Back in September of 2009, the company for which I worked suddenly closed down and I found myself unemployed like a huge chunk of the population at the time. For the next six months, I clawed my way through crowds of people to fill out applications in a way that would get me noticed. I emailed, faxed and hand delivered one resume’ after another. I endured the temp agency process only to be told I was too highly skilled and practically unhireable because of that. I prayed. A lot. And, ended up with only three interviews during that time. On one of the interviews, the interviewer told me that I was “perfect for the job – an exact fit for their description – and we’re going in a different direction now.”
It was a frustrating time and the longer it dragged on, the more freaked out I became. I eventually ended up in bankruptcy and with less money to my name than I’ve ever had since I turned sixteen and started working. That whole experience taught me that I can live on a lot less than I originally thought, that I need a lot less than I originally thought and I am able to make do with a lot less than I originally thought.
That experience is also what inspired me to go back to college and steer my career in an entirely different direction than it was previously heading. For most of my adult life, I was an executive assistant of some sort or another. It wasn’t my favorite, but I was damn good at it. And I could do it with my eyes closed. But it didn’t light me up so I see the entire process of losing a job, struggling to find another job and then choosing into school as a huge blessing.
Now, I am 1 1/2 semesters from graduation and I’m beginning to feel the crunch of fear. I woke on the edge of a dream that I had somehow landed in the middle of a company, totally unprepared for the job interview that I didn’t realize I was supposed to have. I thought I was just sitting in their waiting room, reading and biding time while I waited for my daughter to get out of school. Then, the owner of this huge company came into the waiting room and signaled for me to follow him – I didn’t know he was the big boss, though, until we filed into the conference room. I remember watching people walk past me in ties and suit jackets, dresses and heels and nylons. I remember my brain thinking, I am soooooo grateful that my life is designed so that I don’t have to wear dresses and nylons every day – or EVER if I don’t want to.
They positioned me in the center seat at the conference table and the young girl next to me, who had taken me under her wing, slid me a packet titled “For the Interviewee.” I slid it back to her, shaking my head, saying I didn’t need it. She leaned over and whispered, “You’ll need this, Angie. It has all the answers for the questions he’ll ask.”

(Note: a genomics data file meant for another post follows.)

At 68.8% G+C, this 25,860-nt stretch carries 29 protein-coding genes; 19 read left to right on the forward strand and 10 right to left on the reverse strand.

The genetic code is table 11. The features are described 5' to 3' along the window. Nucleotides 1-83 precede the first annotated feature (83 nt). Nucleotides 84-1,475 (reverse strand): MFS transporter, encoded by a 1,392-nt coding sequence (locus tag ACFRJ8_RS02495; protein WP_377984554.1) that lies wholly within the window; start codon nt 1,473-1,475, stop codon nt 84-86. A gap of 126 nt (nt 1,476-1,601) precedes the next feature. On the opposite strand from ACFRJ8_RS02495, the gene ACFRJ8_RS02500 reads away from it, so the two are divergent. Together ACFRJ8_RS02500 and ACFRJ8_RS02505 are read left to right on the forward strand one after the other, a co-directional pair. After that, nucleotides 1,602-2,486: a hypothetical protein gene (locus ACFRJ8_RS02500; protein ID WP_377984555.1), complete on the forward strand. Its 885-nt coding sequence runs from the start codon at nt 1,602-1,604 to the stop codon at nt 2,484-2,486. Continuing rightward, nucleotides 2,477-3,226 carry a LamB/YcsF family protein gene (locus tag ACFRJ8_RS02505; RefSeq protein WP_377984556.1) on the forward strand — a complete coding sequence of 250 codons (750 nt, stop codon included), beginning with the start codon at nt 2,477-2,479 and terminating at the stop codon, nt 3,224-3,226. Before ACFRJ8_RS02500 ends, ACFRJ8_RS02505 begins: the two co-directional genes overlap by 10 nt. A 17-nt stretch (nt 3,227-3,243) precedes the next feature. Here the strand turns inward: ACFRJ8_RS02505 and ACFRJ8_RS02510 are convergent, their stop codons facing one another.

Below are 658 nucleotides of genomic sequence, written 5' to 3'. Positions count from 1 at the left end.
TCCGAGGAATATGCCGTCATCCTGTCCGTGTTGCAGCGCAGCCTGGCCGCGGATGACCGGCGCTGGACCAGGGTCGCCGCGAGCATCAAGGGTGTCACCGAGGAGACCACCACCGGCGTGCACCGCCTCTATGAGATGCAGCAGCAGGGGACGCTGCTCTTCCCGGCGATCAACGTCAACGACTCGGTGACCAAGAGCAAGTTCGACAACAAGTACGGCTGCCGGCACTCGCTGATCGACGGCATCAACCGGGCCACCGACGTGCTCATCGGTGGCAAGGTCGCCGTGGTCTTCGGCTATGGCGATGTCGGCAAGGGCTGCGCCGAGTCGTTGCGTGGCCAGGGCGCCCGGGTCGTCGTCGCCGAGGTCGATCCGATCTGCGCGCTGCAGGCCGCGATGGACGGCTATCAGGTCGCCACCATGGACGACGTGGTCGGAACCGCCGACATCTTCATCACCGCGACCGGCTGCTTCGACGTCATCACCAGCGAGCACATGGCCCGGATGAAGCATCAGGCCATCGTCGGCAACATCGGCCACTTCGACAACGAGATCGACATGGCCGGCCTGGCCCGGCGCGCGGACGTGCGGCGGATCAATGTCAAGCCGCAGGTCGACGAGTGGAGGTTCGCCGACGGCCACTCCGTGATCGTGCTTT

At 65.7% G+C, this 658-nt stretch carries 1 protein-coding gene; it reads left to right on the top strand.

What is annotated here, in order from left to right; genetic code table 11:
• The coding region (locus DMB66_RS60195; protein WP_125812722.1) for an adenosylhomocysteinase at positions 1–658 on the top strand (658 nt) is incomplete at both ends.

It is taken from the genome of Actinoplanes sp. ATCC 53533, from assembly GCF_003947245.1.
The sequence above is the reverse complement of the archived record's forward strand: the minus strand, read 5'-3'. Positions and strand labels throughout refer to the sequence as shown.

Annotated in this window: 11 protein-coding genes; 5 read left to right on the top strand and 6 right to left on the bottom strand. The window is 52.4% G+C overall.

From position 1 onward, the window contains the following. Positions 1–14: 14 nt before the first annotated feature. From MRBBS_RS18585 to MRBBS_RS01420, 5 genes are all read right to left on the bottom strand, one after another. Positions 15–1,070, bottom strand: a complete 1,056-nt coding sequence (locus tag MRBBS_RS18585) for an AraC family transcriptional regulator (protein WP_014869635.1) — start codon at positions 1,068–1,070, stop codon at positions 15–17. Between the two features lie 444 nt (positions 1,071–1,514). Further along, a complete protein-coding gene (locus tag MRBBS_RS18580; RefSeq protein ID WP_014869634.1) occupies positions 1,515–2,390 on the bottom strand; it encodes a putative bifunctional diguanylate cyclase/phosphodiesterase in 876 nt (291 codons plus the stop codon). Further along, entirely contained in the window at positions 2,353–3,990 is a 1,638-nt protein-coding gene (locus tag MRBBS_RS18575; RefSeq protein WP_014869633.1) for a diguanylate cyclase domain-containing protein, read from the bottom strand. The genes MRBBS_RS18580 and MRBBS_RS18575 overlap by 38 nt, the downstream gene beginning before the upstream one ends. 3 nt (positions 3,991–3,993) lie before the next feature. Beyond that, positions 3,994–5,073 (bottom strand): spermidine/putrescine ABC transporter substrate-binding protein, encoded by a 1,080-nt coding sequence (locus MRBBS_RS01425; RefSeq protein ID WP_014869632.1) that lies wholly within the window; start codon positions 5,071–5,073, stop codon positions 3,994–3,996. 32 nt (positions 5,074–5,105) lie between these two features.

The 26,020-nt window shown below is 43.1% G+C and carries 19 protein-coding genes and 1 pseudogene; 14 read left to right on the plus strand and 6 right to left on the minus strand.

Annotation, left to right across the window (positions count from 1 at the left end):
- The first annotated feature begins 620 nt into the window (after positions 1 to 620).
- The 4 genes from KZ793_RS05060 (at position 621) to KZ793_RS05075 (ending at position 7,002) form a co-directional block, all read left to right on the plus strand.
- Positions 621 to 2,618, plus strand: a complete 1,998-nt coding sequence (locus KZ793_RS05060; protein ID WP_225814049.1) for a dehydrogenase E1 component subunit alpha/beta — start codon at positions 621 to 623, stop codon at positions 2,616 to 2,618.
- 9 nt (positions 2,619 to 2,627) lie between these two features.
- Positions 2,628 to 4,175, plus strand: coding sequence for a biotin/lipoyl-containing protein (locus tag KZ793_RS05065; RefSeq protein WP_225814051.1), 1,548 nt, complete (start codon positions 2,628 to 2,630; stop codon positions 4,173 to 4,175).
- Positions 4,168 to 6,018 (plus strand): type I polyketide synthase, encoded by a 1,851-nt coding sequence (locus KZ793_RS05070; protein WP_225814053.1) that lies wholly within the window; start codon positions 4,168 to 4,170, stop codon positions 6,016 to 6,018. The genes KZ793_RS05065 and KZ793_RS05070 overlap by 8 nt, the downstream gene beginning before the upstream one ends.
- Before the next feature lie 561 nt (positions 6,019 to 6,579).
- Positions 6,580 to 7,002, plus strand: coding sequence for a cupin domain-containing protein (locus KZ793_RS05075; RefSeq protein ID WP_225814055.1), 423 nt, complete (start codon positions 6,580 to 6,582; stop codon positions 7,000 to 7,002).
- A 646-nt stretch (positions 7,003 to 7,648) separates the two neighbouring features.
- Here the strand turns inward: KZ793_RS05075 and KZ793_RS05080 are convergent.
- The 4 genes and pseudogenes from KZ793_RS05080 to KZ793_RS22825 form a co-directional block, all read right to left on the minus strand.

The realization started dawning and the nausea of fear filled my belly and climbed up my throat as I looked around at all the unfamiliar faces. Sweat sprung out in uncomfortable places. My mouth grew dry. The conference table fit 24 people – every seat was filled – and more people were filing in every moment. I felt panic mounting as I wondered why all those people were in the room and my mind vacillated between excitement – thinking I had already gone through all the interviews and this was the final “introduction to the company” interview – and absolute sheer terror because I didn’t recognize a single face and, if I had interviewed before then someone should be familiar – yes?
I struggled to wakefulness when I sensed a presence standing beside the bed to find my youngest nephew eye-to-eye with me where I lay atop the high mattress that requires me to scale the bed frame to go to sleep. He was smiling big and I felt relief to know that I wasn’t in a conference room, facing the interrogation that I was certain was to come.
Thing is, although the dream was exaggerated, I am aware that my fear about what is next is growing bigger by the day. As I approach my graduation date – a day that should signify celebration and rejoicing for accomplishing a monumental task – I feel intense fear instead of joy.
I love being a graphic artist, healer and author and I have huge fears that it won’t be enough. Ugh… the ole “I ain’t enough” is surfacing again. Blah! As soon as I begin to think about the pending necessity of doing something with my degree, I freak out. I want to stay in school for the rest of my life. Somebody, please, pay me to be a student. Forever.
Perhaps it is time to get back in the swing of things – earning a continual, consistent income that is significant enough to cover shelter, food, necessities and maybe even a few extras. And, I’ll admit it… there are moments when I feel excited about that future, but those moments are rare. I wish I could bottle those moments for a boost in confidence during the bulk of my life when fear is reigning.